Changing Passwords On Database Servers

by Curtis Smith

This document describes how to change your password on the two ECN maintained database servers, "Oracle" and "MySQL".

Both database servers record passwords independently from your ECN and ITaP account passwords. When changing your password via the passwd command, or through thepassword changing web page, you'll need to update your database account password(s) as an additional step.

In order to maintain good security on the data stored in either database server, it is important to periodically change passwords. A good time to change passwords is at the time when you're changing your regular account's password.

Note: It's okay to skip this document. ECN provides access to Oracle or MySQL on request, not by default, so you may not have an account on either database server. If you're unsure, check with your ECN site specialist.

Changing Your Password

Both "Oracle" and "MySQL" have SQL commands to change the account's password, so the first step in each database will be to bring up a command processor. A brief example will be shown on how to start command processors.

In either system, be sure to select a new password that is at least eight (8) characters in length, and try using a symbol character (non-alphanumeric character) somewhere in the password to make it harder to guess.

Changing Password on Oracle

To change your password on Oracle, use the following command:

password

Enter your old password, plus your new password twice. If everything goes okay, the Oracle database server will respond with:

Password changed

Keep in mind the following things about creating a new password for Oracle:

  • Oracle uses a case-independent password, so it doesn't matter if the password is typed using upper-case or lower-case characters,
  • Oracle uses "/" and "@" as special characters - do not use those characters in your new password,
  • If the password has a symbol or begins with a number, then the password will need to be typed-in with double-quote characters ("),
  • The maximum length of the new password is thirty (30) characters.

Below is an example session. The user "henry" will log on to Oracle and change their password to "2secure4hacking":

atom% source /usr/opt/bin/oracle_setup.csh
atom% sqlplus henry@ecn2

SQL*Plus: Release 10.2.0.3.0 - Production on Tue Jan 15 09:29:22 2008

Copyright (c) 1982, 2006, Oracle.  All Rights Reserved.

Enter password: secret

Connected to:
Oracle Database 10g Enterprise Edition Release 10.2.0.3.0 - 64bit
Production With the Partitioning, OLAP and Data Mining options

SQL> password
Changing password for HENRY
Old password: secret
New password: 2secure4hacking
Retype new password: 2secure4hacking
Password changed
SQL> quit
Disconnected from Oracle Database 10g Enterprise Edition Release
10.2.0.3.0 - 64bit Production
With the Partitioning, OLAP and Data Mining options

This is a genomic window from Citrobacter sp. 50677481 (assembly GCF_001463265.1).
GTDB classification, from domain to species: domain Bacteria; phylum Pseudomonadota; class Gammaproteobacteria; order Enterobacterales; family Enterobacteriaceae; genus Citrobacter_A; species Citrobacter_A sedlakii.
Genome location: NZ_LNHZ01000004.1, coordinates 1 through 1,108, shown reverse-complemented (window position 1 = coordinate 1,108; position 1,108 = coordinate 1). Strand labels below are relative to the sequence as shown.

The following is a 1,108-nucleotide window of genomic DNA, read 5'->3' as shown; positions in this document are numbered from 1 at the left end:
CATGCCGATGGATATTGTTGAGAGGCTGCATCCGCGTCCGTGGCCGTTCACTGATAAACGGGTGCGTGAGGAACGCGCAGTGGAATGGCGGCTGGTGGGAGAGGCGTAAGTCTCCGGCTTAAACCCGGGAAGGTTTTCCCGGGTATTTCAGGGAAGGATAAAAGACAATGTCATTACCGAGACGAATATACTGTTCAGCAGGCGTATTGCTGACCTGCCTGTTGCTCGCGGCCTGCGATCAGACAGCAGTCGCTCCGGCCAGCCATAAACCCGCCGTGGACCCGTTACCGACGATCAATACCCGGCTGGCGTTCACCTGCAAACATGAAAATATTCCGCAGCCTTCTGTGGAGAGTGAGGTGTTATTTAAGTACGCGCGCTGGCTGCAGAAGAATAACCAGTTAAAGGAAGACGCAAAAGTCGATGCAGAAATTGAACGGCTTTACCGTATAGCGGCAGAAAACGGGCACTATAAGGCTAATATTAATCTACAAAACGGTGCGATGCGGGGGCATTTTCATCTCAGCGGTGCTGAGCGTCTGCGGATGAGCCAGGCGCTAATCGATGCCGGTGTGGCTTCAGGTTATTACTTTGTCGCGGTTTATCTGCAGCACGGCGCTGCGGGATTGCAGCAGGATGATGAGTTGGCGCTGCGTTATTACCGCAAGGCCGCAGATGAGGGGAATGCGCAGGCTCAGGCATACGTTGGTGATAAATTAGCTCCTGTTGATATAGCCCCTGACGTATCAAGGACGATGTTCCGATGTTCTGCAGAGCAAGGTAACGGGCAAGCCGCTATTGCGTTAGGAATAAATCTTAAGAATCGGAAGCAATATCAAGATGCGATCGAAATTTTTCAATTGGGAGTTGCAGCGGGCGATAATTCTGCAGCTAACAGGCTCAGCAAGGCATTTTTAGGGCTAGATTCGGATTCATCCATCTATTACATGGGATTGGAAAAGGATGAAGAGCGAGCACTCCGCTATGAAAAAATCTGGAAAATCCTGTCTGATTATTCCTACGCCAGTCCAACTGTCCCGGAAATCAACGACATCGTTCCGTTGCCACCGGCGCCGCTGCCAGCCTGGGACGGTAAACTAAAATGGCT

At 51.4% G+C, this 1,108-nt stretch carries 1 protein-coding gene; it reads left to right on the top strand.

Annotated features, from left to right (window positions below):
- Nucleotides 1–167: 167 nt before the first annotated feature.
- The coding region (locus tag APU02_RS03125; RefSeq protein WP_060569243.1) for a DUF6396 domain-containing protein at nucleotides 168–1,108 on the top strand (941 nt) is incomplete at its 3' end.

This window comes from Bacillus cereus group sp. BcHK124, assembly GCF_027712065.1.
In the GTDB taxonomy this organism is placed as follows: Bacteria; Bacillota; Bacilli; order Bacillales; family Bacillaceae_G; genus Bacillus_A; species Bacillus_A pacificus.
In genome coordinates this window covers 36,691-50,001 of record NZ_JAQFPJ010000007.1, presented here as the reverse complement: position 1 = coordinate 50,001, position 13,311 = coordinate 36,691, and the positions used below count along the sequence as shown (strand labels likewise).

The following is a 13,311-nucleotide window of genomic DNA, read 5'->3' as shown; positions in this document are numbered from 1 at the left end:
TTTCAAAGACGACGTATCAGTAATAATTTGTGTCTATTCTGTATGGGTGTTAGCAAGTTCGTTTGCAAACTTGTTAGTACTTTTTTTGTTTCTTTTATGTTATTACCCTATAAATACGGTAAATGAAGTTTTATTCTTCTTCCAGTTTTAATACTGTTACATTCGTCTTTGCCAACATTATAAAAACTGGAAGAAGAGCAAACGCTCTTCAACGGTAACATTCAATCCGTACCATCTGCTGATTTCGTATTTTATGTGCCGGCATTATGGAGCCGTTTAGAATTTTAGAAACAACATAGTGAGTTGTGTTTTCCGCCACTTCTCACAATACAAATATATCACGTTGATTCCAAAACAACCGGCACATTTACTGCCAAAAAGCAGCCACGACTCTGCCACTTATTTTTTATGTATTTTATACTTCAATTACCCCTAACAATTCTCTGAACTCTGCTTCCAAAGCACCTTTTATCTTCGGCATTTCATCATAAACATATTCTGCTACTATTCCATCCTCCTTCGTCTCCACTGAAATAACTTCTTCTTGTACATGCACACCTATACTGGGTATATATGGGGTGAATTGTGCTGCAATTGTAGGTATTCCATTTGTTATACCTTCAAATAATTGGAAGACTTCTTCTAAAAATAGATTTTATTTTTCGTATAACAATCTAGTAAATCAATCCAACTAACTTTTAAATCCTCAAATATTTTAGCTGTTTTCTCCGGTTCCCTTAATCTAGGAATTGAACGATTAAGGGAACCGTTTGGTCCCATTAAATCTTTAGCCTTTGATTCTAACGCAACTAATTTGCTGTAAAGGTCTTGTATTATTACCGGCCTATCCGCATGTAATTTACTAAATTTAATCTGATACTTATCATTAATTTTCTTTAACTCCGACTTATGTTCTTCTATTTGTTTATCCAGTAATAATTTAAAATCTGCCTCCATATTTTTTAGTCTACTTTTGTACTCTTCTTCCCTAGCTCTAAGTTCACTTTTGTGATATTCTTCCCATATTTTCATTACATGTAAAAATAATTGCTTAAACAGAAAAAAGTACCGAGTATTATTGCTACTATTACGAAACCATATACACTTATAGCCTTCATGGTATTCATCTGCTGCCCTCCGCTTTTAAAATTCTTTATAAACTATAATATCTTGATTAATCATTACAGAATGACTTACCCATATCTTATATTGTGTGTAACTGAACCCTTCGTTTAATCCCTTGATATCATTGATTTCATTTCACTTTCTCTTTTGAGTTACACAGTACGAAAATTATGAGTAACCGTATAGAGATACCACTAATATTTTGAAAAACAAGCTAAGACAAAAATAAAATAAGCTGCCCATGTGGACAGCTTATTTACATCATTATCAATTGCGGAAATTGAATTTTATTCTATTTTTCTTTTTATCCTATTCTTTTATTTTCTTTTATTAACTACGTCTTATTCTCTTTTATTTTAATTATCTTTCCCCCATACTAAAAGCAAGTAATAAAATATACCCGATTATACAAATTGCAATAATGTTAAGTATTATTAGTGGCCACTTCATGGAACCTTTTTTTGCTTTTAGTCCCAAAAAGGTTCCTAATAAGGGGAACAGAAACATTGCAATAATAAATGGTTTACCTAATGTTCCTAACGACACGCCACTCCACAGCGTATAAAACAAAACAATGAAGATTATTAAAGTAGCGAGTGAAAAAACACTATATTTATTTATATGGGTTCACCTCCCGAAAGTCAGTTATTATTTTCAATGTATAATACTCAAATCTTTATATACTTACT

atom% 

Note: The first line "source /usr/opt/bin/oracle_setup.csh" is for C-shell users. If you're using Borne-shell (/bin/sh), K-Shell (/bin/ksh), or Bash (/bin/bash), then use:

. /usr/opt/bin/oracle_setup.sh

instead.

Changing Password on MySQL

To change your password on MySQL, use the following SQL command syntax:

set password=password('new-password');

Where new-password is the new password you wish to use. If everything goes okay, the database server will respond with:

Query OK, 0 rows affected (0.00 sec)

Be sure to enter the syntax with the password() function call. If you were to change your password with the command:

set password='new-password'; (wrong!)

then you will lock yourself from accessing the database!! If this happens, contact your ECN site specialist to unlock your database account.

Keep in mind the following things about creating a new password for MySQL:

  • MySQL uses a case-dependent password, so it does matter if the password has upper-case or lower-case characters,
  • To enter a password with a single-quote ("'") character, use two single-quotes (ie. '''' produces a single single-quote),
  • The maximum length of the new password is seventy-eight (78) characters, but it's highly dependent on the host operating system's ability to prompt for a password. Solaris, Linux and FreeBSD are most likely okay to use up to 78 characters. Otherwise, limit the password to eight (8) characters.

Below is an example session. The user "carol" will log on to MySQL's "labdata" database and change their password to "QU8SAR_r_cool":

bridge% mysql -hmysql -Dlabdata -ucarol -p
Enter password: secret
Reading table information for completion of table and column names
You can turn off this feature to get a quicker startup with -A

Welcome to the MySQL monitor.  Commands end with ; or \g.
Your MySQL connection id is 929646
Server version: 5.0.45-log Source distribution

Type 'help;' or '\h' for help. Type '\c' to clear the buffer.

mysql> set password=password('QU8SAR_r_cool');
Query OK, 0 rows affected (0.00 sec)
mysql> quit
Bye
bridge%

Last modified: 2008/07/21 13:12:18.142000 GMT-4 by curtis.f.smith.1
Created: 2007/10/30 13:40:19.677000 GMT-4 by brian.r.brinegar.1.

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